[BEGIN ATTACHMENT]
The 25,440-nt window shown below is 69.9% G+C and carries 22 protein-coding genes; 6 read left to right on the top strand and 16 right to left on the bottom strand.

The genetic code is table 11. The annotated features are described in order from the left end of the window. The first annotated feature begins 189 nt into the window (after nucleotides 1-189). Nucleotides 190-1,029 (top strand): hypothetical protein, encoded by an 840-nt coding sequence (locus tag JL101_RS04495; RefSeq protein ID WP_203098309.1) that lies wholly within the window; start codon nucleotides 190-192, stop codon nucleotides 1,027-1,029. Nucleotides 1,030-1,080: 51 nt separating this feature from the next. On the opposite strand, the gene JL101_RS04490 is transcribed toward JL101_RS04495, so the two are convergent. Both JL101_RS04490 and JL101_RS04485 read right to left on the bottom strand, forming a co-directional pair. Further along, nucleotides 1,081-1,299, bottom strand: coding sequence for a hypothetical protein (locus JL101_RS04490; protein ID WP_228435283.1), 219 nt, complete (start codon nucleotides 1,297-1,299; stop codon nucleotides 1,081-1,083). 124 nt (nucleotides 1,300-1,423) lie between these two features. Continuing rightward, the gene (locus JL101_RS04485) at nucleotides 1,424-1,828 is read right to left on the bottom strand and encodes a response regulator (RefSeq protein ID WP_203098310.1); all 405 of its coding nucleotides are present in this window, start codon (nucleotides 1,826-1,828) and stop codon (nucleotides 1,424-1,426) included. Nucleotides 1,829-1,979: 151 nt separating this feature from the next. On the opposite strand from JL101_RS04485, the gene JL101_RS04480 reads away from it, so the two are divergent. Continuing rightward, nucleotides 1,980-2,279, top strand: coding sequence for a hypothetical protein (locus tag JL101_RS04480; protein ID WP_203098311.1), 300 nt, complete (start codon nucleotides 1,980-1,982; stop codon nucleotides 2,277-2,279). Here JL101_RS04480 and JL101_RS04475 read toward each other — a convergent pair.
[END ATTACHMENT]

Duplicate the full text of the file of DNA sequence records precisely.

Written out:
The 25,440-nt window shown below is 69.9% G+C and carries 22 protein-coding genes; 6 read left to right on the top strand and 16 right to left on the bottom strand.

The genetic code is table 11. The annotated features are described in order from the left end of the window. The first annotated feature begins 189 nt into the window (after nucleotides 1-189). Nucleotides 190-1,029 (top strand): hypothetical protein, encoded by an 840-nt coding sequence (locus tag JL101_RS04495; RefSeq protein ID WP_203098309.1) that lies wholly within the window; start codon nucleotides 190-192, stop codon nucleotides 1,027-1,029. Nucleotides 1,030-1,080: 51 nt separating this feature from the next. On the opposite strand, the gene JL101_RS04490 is transcribed toward JL101_RS04495, so the two are convergent. Both JL101_RS04490 and JL101_RS04485 read right to left on the bottom strand, forming a co-directional pair. Further along, nucleotides 1,081-1,299, bottom strand: coding sequence for a hypothetical protein (locus JL101_RS04490; protein ID WP_228435283.1), 219 nt, complete (start codon nucleotides 1,297-1,299; stop codon nucleotides 1,081-1,083). 124 nt (nucleotides 1,300-1,423) lie between these two features. Continuing rightward, the gene (locus JL101_RS04485) at nucleotides 1,424-1,828 is read right to left on the bottom strand and encodes a response regulator (RefSeq protein ID WP_203098310.1); all 405 of its coding nucleotides are present in this window, start codon (nucleotides 1,826-1,828) and stop codon (nucleotides 1,424-1,426) included. Nucleotides 1,829-1,979: 151 nt separating this feature from the next. On the opposite strand from JL101_RS04485, the gene JL101_RS04480 reads away from it, so the two are divergent. Continuing rightward, nucleotides 1,980-2,279, top strand: coding sequence for a hypothetical protein (locus tag JL101_RS04480; protein ID WP_203098311.1), 300 nt, complete (start codon nucleotides 1,980-1,982; stop codon nucleotides 2,277-2,279). Here JL101_RS04480 and JL101_RS04475 read toward each other — a convergent pair.